In Edo, Afejuku, Uroghide, Others Canvass Rebuilding Of PDP



THE Peoples Democratic Party (PDP) has been in opposition in Edo State since 2008, and for these number of years, the party has been consistent in its criticism and scrutiny of the policies of All Progressives Congress (APC) in the state.
With the outcome of March 28 Presidential elections, which the APC won, political analysts and public commentators believe that there is need to have a strong PDP so that there can be a virile opposition at the centre. 

A public affairs analyst and former Dean, Faculty of Arts, University of Benin, Professor Tony Afejuku, told The Guardian that PDP should take a cue from the late Chief Obafemi Awolowo and the APC national leader, Bola Tinubu.

According to him, “members of PDP should do what Tinubu did all these 16 years. He did not say because his party was not in government, so, he should be jumping about. He was consistent in his opposition. The PDP should re-organise and give Nigeria a principled opposition as Tinubu did; except they don’t believe in themselves as a party then they can defect and that means the party will go into oblivion. If that happens, we will become a one party state, and in that case, the APC will become so big to the point of doing what the PDP did to Nigeria. This is not good for our democracy. The members should be principled and stay in their party and revive it and show us principled opposition like Awolowo did in the First Republic, he gave us a virile opposition.”
He said it would be unfortunate if the PDP fails to give a virile opposition to the APC, but in the event that such happens, a new party should be formed.

“They have the capacity to do that and if they are good politicians, why not? Look at the UK, Labour Party was in power, but they lost it, and they have been there as an alternative to the ruling party. That’s how it is. Tomorrow, the pendulum can swing back to them as it is also in the United States of America, where we have Democrats and the Republicans. But it is unfortunate that what we have is amala politics. That is why we are having these defections here and there. But if they choose to die, another party should come up as an alternative oposition party but there must be credible opposition and not a country where everybody says yes yes!”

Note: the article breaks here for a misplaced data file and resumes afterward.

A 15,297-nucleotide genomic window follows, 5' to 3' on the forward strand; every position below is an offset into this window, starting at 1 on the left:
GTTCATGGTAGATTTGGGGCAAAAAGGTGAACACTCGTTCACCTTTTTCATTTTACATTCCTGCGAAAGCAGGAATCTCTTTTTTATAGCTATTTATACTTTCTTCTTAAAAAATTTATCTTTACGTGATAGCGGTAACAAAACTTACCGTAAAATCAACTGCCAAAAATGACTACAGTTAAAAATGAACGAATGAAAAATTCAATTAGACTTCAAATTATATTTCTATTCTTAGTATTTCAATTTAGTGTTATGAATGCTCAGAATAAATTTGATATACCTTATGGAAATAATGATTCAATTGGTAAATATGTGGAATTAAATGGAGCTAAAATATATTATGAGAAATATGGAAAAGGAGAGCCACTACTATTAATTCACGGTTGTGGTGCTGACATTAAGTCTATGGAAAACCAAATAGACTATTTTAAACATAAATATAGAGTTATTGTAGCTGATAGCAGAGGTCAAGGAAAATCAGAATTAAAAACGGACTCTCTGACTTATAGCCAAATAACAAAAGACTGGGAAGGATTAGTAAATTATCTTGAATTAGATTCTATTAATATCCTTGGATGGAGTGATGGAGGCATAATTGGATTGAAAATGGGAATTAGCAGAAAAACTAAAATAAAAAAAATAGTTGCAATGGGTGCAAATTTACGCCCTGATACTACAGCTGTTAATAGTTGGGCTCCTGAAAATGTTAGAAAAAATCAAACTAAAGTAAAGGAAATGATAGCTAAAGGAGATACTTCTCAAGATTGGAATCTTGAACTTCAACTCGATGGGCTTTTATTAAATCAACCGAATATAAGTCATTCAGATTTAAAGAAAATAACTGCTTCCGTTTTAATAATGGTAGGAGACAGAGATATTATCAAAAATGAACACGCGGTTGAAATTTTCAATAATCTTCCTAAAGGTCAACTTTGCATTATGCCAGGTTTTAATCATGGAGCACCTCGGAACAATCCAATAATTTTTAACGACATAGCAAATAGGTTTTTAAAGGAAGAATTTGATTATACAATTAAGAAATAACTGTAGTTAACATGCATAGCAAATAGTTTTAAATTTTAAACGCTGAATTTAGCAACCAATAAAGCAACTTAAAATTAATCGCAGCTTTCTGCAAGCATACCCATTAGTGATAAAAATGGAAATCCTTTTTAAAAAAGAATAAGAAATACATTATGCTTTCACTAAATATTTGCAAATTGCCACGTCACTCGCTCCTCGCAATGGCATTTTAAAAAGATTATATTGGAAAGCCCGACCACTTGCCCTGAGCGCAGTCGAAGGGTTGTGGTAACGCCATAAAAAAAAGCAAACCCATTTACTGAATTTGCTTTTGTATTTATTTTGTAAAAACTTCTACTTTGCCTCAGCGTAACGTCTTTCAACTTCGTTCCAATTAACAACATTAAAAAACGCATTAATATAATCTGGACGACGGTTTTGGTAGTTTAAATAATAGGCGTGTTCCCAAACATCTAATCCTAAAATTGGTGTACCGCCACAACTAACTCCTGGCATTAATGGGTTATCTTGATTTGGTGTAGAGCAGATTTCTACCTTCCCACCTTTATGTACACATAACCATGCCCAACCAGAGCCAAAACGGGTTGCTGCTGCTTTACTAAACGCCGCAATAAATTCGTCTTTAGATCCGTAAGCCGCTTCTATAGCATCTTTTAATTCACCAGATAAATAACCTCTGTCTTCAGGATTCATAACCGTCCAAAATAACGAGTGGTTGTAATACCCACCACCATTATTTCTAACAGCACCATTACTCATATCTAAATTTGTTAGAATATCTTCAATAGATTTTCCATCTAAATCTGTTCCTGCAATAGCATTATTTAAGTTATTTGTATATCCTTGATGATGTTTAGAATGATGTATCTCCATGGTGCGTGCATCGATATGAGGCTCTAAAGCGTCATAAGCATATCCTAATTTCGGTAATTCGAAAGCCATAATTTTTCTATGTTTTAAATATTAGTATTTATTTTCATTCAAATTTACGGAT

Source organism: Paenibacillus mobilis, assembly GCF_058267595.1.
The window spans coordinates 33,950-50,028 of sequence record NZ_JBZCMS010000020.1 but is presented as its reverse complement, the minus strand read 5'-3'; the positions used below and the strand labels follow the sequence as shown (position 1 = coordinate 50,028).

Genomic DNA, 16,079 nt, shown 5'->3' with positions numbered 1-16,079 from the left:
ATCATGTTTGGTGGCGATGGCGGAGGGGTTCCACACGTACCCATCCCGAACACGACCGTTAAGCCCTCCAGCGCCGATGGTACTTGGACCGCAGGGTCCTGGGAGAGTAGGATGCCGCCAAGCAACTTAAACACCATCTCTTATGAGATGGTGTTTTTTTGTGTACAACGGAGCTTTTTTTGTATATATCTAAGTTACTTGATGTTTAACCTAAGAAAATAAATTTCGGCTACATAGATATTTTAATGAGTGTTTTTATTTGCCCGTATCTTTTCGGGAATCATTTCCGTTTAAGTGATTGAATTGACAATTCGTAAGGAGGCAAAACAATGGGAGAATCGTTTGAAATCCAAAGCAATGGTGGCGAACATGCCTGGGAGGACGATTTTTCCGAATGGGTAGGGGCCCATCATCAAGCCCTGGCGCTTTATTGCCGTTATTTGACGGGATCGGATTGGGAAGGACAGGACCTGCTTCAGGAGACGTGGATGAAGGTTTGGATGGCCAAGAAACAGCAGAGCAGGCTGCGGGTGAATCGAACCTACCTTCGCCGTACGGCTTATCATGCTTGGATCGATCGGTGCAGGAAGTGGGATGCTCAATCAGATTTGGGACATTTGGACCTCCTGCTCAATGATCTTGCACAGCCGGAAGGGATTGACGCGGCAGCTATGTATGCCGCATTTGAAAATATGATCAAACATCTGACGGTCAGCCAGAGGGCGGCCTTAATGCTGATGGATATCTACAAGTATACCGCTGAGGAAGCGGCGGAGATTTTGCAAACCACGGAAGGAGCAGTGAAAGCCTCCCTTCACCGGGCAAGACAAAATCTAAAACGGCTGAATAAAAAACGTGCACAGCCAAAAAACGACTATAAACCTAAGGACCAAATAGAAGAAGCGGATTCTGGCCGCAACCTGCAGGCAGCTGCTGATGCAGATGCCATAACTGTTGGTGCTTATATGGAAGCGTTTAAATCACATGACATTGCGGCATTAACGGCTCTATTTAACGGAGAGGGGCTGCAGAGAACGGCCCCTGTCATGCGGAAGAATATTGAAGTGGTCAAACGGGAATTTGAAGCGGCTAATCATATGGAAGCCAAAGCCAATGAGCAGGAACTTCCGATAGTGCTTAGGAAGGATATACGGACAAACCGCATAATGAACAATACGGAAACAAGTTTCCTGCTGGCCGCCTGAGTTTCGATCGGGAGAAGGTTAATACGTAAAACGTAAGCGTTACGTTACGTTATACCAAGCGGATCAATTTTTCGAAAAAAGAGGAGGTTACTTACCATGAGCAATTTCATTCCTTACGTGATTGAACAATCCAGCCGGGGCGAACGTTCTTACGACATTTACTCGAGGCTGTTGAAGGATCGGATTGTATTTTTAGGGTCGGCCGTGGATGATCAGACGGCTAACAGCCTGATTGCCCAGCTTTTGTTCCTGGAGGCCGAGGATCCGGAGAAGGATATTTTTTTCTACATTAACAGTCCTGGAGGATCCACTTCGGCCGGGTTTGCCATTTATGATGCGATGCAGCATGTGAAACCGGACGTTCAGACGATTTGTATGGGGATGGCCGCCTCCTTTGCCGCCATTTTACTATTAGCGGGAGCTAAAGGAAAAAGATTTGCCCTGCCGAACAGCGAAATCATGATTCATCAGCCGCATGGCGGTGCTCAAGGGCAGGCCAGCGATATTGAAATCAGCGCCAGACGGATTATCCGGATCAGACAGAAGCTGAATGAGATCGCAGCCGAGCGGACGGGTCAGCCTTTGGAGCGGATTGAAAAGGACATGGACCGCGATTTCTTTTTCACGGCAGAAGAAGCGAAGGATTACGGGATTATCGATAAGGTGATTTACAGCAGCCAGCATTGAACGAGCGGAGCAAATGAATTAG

Also, a leader of the party and governorship aspirant, Chief Solomon Edebiri, said the PDP would learn from its mistakes and bounce back using the states that governorship elections would be conducted before 2019. “In the first case, we in PDP appreciate the fact that this is what democracy is all about, you cannot stay in power forever without another party being able to come into the reign of affairs. But it underscores the simple fact that PDP is the largest party in Africa, and for now, we can boldly claim to be the most democratic party in Africa because the party in power now would not have accepted defeat the way PDP did at the end of the presidential election. It brings to the members the reality that it is possible to be in opposition and what led PDP to the opposition, are obviously one or two mistakes, miscalculations and misalignments. We are going back to the drawing board now, from the election in 2016 in Edo State and Bayelsa, another state that will conduct election before 2019, to correct these mistakes that we possibly made during the past general election.”